Saved By The Canvas

Ruth Davidar Paul   |   February 11, 2021 

Painting is the silence of thought and the music of sight.” - Orhan Pamuk

When the lockdown began in March 2020, I thought it would probably last a month at the most. But month after month, it dragged on with no end in sight. Although I tried to adjust to living with all family members 24/7, I soon found myself nearing my wits’ end – frayed nerves, lack of privacy, and a vague fear (of the virus) looming menacingly at the back of my mind. I didn’t have the mind space to read or write – my general go-to methods of de-stressing. So, pretty much out of desperation, I fished out a half-finished paint-by-numbers canvas that had been lying around since 2017.

That paint-by-numbers kit saved my sanity.

Honestly, it kept me focused without requiring me to think too much. Even a half-hour with the canvas each day was like an oasis of calm and peace where I could retreat and shut out all the noise around me. And those precious half-hours were a balm. They kept me sane. They helped me process and think through my emotions. They were times when I could pray. When I could listen to music. When I could just create and enjoy the beauty of seeing the canvas come to life. And the sense of accomplishment when I finally completed it was beyond compare!

Once I'd caught the painting bug, I found myself missing holding a brush to canvas. So I began to watch YouTube tutorials on watercolour painting for beginners. Then I got a cousin (who is a designer and artist) to give me a few lessons (via zoom). Eventually I just went around buying supplies and plunging into the heady thrill of mixing colours, learning brush strokes, blending watercolours, trying out different techniques, and basically just having fun! Thanks to all the tutorials available online on YouTube and Instagram, I found that I could finally paint – very amateurishly of course – but still!

I can’t say that I’ve mastered this skill by any degree, but I do know that I want to explore this more intentionally in 2021.

As I was wondering why I enjoy painting so much, I was reminded of the various thoughts that flitted through my mind while working on the paint-by-numbers kit.

Misshapen but not a mistake: While I was in the early stages of the canvas, the bits and pieces that needed to be painted, didn't really make sense. Each colour and each area of the canvas looked misshapen and messy. Only when it was complete did I see how it all worked together to make a cohesive whole. Often my life looks messy and misshapen but one day I will see how all those ugly bits work together to make a beautiful whole.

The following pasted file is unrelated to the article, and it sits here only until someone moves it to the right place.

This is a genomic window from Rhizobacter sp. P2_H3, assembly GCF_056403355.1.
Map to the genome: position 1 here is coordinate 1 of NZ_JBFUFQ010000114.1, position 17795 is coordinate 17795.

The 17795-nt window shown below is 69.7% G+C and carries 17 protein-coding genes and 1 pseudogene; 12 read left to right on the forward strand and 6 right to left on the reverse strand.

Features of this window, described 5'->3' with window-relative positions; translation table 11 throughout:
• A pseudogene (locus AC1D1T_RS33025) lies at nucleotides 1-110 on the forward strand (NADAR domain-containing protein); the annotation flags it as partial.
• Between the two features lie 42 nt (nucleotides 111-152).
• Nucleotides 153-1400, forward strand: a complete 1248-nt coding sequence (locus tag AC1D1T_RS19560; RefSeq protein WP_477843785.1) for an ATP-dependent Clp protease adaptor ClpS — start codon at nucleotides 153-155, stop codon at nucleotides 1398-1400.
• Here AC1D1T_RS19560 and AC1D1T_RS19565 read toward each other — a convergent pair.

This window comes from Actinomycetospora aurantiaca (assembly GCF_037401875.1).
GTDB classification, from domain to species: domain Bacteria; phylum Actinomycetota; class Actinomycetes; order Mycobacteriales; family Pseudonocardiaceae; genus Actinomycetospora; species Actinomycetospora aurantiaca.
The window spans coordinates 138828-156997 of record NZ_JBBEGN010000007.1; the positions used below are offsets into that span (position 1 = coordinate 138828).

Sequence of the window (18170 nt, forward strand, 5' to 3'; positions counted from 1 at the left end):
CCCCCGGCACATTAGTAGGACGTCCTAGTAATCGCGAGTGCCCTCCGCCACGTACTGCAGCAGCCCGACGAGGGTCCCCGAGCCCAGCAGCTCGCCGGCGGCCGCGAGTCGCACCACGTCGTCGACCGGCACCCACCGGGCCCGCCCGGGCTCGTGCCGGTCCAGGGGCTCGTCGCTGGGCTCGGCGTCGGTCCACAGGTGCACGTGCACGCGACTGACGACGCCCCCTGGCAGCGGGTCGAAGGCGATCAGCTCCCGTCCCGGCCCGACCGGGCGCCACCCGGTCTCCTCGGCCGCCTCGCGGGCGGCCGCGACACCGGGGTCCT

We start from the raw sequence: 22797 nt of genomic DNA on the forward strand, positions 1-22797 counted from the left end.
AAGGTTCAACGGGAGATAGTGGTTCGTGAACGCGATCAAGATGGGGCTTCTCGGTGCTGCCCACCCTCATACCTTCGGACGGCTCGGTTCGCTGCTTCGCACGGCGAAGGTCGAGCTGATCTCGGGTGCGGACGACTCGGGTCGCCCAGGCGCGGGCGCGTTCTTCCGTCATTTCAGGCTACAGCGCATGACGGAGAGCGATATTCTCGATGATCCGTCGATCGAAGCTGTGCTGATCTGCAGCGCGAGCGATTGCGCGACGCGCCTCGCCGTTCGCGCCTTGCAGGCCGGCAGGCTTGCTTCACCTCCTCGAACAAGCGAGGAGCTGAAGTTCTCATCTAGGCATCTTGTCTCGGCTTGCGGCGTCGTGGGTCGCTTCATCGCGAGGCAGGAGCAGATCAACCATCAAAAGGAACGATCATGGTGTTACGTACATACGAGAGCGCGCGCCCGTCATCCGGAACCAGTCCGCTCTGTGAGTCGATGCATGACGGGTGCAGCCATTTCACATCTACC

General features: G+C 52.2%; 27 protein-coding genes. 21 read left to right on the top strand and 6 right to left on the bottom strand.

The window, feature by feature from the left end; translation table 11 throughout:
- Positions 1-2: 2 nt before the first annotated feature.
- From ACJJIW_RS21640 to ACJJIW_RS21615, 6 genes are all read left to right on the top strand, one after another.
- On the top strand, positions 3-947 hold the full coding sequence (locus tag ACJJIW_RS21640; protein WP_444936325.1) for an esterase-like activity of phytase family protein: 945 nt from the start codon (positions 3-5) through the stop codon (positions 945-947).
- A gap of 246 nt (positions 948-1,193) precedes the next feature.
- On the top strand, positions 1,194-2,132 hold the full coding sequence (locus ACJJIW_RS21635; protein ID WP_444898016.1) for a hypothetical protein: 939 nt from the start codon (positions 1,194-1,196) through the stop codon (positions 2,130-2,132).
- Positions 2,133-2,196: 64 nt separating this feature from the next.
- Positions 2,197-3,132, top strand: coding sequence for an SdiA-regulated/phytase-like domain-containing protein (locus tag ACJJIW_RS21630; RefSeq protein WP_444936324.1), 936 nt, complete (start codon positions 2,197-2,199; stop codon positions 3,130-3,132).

Dry paints are not the end of the story: Acrylic paints dry fast (something I did not know)! And four years is a long time for those little tubs of paints to last. So when I began working on the canvas again, I found that I had some numbers left and no corresponding paint. And that was the first time I mixed colours, blending dark green and white to create a shade of greeny-brown (yes, I’m very much an amateur; how did you guess!) that I needed. To my surprise, it worked. Sometimes we might be stuck in situations where all hope seems lost. Nothing can be done. But with God it's never the end of the story. He will create something new and you'll be surprised to see that it actually works.

Unfinished but not unloved: Although the canvas was incomplete, I found that I was very fond of it. I would keep looking for ways to go and work on it. It was always at the back of my mind. And it struck me that God loves us like that – as we are – incomplete, unfinished portraits. We are always on His mind. He will look for ways to meet us even when we don't. What a comfort that is!

Subtle hues are significant: Sometimes, as I was painting, certain colours looked very similar and I wondered what difference it made. Only when the canvas was complete did I realise the importance of the tint of each shade; even a shade lighter or darker added depth, shadow, and perspective. It brought the picture to life. And it struck me that in life there will always be ‘good things’ and ‘God things’. There is a subtle but significant difference which I will only ‘see’ when I’m on the other side.

Worth the wait: Another important lesson I learnt was that it takes time. A canvas cannot be completed overnight. Similarly, with us, we have to be prepared for the long haul. While God is patient enough to spend a lifetime on us, we need to be patient with His ways too. The work is always ongoing but we need to trust Him to ensure that the final product will be great. Hebrews 12:2 says He is the author and finisher of our faith. So He will complete the canvas.

Joy comes in the morning: Finally, the sense of accomplishment and pleasure when I eventually completed it was beyond compare. I was inordinately pleased with myself and proud of it – the canvas, I mean. I can only imagine what God will feel like when we stand before His throne one day!

So here’s to more art therapy that doubles as spiritual life lessons!


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Ruth Davidar Paul is a freelance editor, writer, and recently, an artist. She has lived in several cities across India and currently calls Chennai home, where she lives with her husband Abhishek and their children Abigail, Jordan, and Amy. She blogs at and paints @quaintstains on Instagram.

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11 comments on “Saved By The Canvas”

    1. Saved by the not only saved but It brought out the passion to paint which had been buried and forgotten and look what a beautiful painting it. I love the description of your journey, your learning curve and to see this masterpiece of a product.
      God bless you more as you pursue this newfound passion.

  1. Lovely, enjoyed it thoroughly, your painting is beautiful, and your thoughts definitely struck a chord ...????

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